Development and feasibility study of a sensory-enhanced robot-aided motor training in stroke rehabilitation.

W. Liu, M. Mukherjee, Y. Tsaur, S. H. Kim, H. Liu, P. Natarajan, A. Agah

Research output: Contribution to journalArticle

Abstract

Functional impairment of the upper limb is a major challenge faced by many stroke survivors. The present study aimed at developing a novel sensory-enhanced robot-aided motor training program and testing its feasibility in stroke rehabilitation. A specially designed robot handle was developed as an attachment to the Inmotion2 robotic system. This handle provided sensory stimulation through pins connected to small servo motors inside the handle. Vibration of the pins was activated during motor training once pressure on the handle reached a certain threshold indicating an active motion of the study subject. Nine chronic stroke survivors were randomly assigned to either a sensory-enhanced robot-aided motor training group (SERMT) or robot-aided motor training only group (RMT). All participants underwent a 6-week motor training program, performing target reaching movements with the specialized handle with or without vibration stimulation during training. Motor Status (MS) scores were measured for functional outcome prior to and after training. The results showed significant improvement in the total MS scores after training in both experimental groups. However, MS sub-scores for the shoulder/elbow and the wrist/hand increased significantly only in the SERMT group (p<0.05). Future studies are required to confirm these preliminary findings.

Original languageEnglish (US)
Pages (from-to)5965-5968
Number of pages4
JournalConference proceedings : ... Annual International Conference of the IEEE Engineering in Medicine and Biology Society. IEEE Engineering in Medicine and Biology Society. Conference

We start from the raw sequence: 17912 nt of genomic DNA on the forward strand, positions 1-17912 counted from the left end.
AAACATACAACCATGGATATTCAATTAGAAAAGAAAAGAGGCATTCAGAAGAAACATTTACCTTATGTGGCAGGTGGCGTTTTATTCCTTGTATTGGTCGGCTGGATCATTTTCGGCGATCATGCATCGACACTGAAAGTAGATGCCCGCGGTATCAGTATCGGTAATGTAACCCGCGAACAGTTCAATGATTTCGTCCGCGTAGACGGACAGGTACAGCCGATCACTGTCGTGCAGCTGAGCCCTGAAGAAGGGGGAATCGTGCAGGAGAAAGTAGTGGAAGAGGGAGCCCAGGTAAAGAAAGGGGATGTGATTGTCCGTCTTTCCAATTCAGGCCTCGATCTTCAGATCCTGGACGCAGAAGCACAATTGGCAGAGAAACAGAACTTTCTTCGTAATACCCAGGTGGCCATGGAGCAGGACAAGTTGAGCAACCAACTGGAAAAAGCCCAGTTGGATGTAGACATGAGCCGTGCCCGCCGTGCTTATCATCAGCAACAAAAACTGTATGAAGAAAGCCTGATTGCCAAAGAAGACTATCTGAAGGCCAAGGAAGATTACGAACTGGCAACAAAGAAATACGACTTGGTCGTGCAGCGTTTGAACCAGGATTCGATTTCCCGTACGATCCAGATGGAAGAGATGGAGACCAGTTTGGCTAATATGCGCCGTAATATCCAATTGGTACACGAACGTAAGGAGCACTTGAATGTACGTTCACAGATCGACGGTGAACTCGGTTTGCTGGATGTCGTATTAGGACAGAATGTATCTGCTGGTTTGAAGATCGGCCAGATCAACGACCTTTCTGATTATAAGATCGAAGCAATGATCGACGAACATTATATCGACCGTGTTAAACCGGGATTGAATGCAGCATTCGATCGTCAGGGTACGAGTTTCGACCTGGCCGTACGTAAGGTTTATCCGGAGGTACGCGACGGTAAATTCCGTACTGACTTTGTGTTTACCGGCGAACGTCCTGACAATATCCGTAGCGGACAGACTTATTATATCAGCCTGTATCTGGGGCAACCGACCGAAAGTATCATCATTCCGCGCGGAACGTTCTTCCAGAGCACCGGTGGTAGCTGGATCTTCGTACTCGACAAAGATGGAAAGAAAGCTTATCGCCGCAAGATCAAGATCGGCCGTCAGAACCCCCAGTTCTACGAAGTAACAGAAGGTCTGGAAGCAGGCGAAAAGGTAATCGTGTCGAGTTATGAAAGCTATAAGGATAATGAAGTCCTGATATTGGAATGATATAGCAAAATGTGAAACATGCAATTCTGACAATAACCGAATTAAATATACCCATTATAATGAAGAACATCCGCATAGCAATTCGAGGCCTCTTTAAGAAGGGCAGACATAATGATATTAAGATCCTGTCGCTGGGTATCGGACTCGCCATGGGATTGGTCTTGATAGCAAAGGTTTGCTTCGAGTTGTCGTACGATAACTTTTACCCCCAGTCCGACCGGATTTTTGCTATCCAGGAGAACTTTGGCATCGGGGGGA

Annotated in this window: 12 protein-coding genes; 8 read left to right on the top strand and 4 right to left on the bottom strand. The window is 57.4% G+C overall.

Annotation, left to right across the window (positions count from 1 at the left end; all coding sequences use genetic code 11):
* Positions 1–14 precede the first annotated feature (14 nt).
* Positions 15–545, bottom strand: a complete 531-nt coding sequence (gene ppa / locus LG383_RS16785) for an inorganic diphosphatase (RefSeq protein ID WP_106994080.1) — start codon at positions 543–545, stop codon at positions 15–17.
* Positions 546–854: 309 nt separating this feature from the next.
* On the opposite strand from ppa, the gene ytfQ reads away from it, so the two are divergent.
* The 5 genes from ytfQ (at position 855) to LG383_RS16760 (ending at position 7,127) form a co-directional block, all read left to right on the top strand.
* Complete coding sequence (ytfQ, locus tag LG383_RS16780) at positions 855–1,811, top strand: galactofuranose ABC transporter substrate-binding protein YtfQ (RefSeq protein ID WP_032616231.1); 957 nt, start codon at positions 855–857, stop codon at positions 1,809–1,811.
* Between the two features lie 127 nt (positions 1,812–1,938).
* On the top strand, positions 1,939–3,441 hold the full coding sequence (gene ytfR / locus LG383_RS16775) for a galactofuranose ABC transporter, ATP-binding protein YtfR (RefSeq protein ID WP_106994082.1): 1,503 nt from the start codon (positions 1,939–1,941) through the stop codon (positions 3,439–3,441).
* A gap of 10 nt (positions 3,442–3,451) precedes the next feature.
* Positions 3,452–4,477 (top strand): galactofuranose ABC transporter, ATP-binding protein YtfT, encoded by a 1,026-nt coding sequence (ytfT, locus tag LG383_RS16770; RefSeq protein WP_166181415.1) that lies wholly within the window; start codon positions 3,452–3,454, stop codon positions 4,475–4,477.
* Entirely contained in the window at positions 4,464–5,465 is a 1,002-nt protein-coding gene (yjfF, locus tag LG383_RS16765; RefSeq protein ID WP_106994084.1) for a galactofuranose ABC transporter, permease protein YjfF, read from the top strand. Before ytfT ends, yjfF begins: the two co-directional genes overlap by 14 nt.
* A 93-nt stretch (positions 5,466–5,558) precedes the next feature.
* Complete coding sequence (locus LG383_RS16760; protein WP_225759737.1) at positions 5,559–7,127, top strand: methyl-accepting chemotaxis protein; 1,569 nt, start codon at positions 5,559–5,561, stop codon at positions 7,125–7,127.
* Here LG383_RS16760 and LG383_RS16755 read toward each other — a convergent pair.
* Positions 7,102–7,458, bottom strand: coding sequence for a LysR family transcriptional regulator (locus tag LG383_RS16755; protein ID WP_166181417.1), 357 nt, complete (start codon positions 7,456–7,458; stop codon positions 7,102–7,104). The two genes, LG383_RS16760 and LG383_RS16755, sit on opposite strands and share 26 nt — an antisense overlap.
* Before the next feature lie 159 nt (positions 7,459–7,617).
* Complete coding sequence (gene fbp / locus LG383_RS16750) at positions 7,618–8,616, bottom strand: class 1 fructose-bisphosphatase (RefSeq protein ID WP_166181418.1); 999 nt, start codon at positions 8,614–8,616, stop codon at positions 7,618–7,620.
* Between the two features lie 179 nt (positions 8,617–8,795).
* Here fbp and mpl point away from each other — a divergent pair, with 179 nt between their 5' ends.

StatePublished - 2009
Externally publishedYes

Fingerprint

Feasibility Studies
Vibration
Patient rehabilitation
Stroke
Robots
Education
Robotics
Elbow
Wrist
Upper Extremity
Hand
Pressure
Stroke Rehabilitation
End effectors

ASJC Scopus subject areas

  • Signal Processing
  • Biomedical Engineering
  • Computer Vision and Pattern Recognition
  • Health Informatics

Cite this

@article{ffbb30ac29684b1cb35abb4a5a698414,
title = "Development and feasibility study of a sensory-enhanced robot-aided motor training in stroke rehabilitation.",
abstract = "Functional impairment of the upper limb is a major challenge faced by many stroke survivors. The present study aimed at developing a novel sensory-enhanced robot-aided motor training program and testing its feasibility in stroke rehabilitation. A specially designed robot handle was developed as an attachment to the Inmotion2 robotic system. This handle provided sensory stimulation through pins connected to small servo motors inside the handle. Vibration of the pins was activated during motor training once pressure on the handle reached a certain threshold indicating an active motion of the study subject. Nine chronic stroke survivors were randomly assigned to either a sensory-enhanced robot-aided motor training group (SERMT) or robot-aided motor training only group (RMT). All participants underwent a 6-week motor training program, performing target reaching movements with the specialized handle with or without vibration stimulation during training. Motor Status (MS) scores were measured for functional outcome prior to and after training. The results showed significant improvement in the total MS scores after training in both experimental groups. However, MS sub-scores for the shoulder/elbow and the wrist/hand increased significantly only in the SERMT group (p<0.05). Future studies are required to confirm these preliminary findings.",
author = "W. Liu and M. Mukherjee and Y. Tsaur and Kim, {S. H.} and H. Liu and P. Natarajan and A. Agah",
year = "2009",